The Auto-Erotic Device and the Whisky Bottle

Peter Campbell

  • Dance till the stars come down by Frances Spalding
    Hodder, 271 pp, £25.00, May 1991, ISBN 0 340 48555 8
  • Keith Vaughan by Malcolm Yorke
    Constable, 288 pp, £25.00, October 1990, ISBN 0 09 469780 9

John Minton’s face is familiar – if not from the self-portrait now in the National Portrait Gallery, then from the likeness he commissioned from Lucian Freud and bequeathed to the Royal College of Art. It is very long, large-eyed, hollow-cheeked, with a receding chin and dark tousled hair. Photographs suggest that the self-portrait is a better physical likeness; the truth about his emotional state seems to lie with Lucian Freud. The manic side of his personality shows only in photographs, where the mouth stretches into a toothy grin. His work, once famous, is now probably best remembered by those who saw it when it first appeared in Penguin New Writing, or on book jackets and in magazines.

Frances Spalding’s biography gives us the life with too many adjectives but an abundance of facts and first-hand accounts. She is tentative about the value of the work, which is understandable, and about the man, which seems unkind. The facts are not so remarkable as to be worth exhuming for their own sake; without generous feeling for him or for what he made, the biographer becomes voyeur.

Minton was one of the victims of Soho-Fitzrovia, and one of its stars. In the sober Nineties it seems to be difficult to look back with any degree of enthusiasm, and without condescension, to the last English Bohemia, in which Minton was far from being the only considerable talent drinking itself to death. The ‘Roberts’ (Colquhoun and MacBryde) were there beside him; Dylan Thomas was boozing in the same pubs. Art is not made in that spirit any more. The notion that all things are a gamble, that candles should be burnt at both ends, that poverty is often art’s handmaid and scrounging talent’s privilege does not come to your mind these days as you walk up Cork Street. And yet Soho’s survivors – Lucian Freud, Francis Bacon, even Jeffrey Bernard to name three who appear quite often in Spalding’s book – show what can be won by sticking to your line. What they do now and did then is more interesting than what a lot of people who thought they were overtaking them in the years between have managed.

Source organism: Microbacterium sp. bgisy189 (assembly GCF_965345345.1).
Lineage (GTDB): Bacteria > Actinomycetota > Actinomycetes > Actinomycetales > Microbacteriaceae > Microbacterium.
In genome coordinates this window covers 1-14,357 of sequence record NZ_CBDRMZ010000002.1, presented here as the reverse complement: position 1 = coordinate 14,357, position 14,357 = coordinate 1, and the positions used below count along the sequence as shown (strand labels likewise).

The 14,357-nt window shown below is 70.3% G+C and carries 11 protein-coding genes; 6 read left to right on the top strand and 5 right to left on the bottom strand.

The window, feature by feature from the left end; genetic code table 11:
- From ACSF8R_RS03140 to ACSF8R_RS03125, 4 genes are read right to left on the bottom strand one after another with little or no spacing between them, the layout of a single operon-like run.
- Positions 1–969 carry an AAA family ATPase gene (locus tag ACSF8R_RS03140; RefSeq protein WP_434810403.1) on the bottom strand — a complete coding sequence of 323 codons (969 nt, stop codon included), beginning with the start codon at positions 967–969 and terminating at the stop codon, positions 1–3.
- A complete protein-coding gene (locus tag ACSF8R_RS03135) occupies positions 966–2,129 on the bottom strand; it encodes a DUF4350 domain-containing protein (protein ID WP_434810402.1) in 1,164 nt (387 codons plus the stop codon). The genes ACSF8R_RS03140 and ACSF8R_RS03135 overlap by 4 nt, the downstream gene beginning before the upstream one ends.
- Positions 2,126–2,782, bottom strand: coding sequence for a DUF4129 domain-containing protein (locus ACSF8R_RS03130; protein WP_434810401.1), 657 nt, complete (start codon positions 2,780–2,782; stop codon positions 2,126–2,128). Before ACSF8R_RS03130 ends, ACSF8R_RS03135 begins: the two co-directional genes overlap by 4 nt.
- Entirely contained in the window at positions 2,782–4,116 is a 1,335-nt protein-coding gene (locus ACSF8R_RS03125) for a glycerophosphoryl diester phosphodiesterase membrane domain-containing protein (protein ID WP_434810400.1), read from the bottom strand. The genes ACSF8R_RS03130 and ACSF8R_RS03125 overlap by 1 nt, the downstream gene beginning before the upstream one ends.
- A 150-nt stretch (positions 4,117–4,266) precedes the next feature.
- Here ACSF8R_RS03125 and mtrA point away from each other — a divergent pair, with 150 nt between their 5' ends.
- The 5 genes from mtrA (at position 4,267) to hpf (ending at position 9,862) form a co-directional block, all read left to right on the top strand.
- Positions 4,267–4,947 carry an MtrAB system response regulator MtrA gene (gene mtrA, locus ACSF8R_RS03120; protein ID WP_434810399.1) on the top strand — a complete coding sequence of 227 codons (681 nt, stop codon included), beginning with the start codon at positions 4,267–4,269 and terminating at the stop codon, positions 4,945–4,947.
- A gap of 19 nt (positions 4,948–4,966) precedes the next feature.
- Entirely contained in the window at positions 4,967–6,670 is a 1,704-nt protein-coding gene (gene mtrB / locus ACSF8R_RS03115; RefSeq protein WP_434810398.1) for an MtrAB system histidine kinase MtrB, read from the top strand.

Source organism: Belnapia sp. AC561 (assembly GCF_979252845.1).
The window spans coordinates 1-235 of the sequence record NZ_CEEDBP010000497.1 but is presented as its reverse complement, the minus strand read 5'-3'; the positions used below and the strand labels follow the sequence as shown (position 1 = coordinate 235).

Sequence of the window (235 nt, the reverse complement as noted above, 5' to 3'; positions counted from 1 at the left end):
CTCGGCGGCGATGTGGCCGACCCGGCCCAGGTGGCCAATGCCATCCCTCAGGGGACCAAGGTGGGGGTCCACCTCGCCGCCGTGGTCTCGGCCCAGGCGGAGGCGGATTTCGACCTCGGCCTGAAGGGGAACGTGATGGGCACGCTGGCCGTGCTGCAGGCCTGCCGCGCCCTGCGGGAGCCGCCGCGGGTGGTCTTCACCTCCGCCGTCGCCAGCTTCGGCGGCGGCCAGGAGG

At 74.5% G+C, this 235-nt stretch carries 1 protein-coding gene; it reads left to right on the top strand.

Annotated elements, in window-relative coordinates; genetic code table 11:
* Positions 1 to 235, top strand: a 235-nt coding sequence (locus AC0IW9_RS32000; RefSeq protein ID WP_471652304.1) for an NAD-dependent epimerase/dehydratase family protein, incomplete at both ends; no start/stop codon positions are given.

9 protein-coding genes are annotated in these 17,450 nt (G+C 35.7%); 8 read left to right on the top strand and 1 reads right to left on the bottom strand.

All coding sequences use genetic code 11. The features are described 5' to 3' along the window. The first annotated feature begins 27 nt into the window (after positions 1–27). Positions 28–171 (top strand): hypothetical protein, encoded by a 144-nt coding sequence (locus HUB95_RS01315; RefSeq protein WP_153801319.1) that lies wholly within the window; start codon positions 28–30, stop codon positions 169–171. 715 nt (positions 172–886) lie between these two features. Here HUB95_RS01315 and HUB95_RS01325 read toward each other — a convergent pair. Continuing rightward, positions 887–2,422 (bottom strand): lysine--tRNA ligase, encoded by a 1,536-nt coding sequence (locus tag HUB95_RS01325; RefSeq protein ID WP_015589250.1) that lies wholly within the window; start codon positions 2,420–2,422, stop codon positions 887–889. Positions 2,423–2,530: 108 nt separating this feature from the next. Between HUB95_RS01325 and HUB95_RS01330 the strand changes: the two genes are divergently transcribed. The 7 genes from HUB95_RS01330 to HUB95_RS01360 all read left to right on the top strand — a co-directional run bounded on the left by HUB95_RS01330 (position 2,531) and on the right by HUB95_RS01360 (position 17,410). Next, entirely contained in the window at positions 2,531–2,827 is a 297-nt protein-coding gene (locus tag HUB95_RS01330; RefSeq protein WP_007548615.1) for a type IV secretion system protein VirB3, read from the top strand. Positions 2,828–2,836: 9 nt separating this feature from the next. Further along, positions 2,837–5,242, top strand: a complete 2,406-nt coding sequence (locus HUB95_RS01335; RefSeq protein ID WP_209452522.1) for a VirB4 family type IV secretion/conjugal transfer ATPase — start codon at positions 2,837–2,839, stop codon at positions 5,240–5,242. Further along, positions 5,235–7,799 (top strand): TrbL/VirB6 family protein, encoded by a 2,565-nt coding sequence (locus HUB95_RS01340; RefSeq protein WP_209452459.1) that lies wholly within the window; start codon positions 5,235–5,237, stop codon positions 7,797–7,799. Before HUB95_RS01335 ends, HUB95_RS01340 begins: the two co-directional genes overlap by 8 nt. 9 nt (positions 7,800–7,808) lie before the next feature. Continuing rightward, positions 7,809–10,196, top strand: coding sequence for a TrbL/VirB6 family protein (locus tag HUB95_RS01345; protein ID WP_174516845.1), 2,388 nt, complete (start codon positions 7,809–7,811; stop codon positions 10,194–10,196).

Reading the funny letters Minton wrote, and applying their tone of voice to the things people who knew him remember, makes it clear why he had many friends, and why his downward spiral into alcoholism, and depressions which were exacerbated by unsatisfactory love affairs, saddened them. There may even be a little guilt in it. Every time and place has its characteristic luxuries. In Minton’s Soho they were champagne and taxis. Minton was always better off than most of his friends, and sometimes very much richer (the money came from department stores, not china); he bought his own good times, which often meant buying them for other people as well. It would make no sense to ask who among the taxiloads of sailors, students, painters, writers and boozers he transported from bar to bar were the exploiters and who the exploited, but, as the quotations about good times and good fun fade into descriptions of Minton’s bad times, the question ‘could we, should we, have done something?’ seems to lie about in the memoirs of his friends.

You are not logged in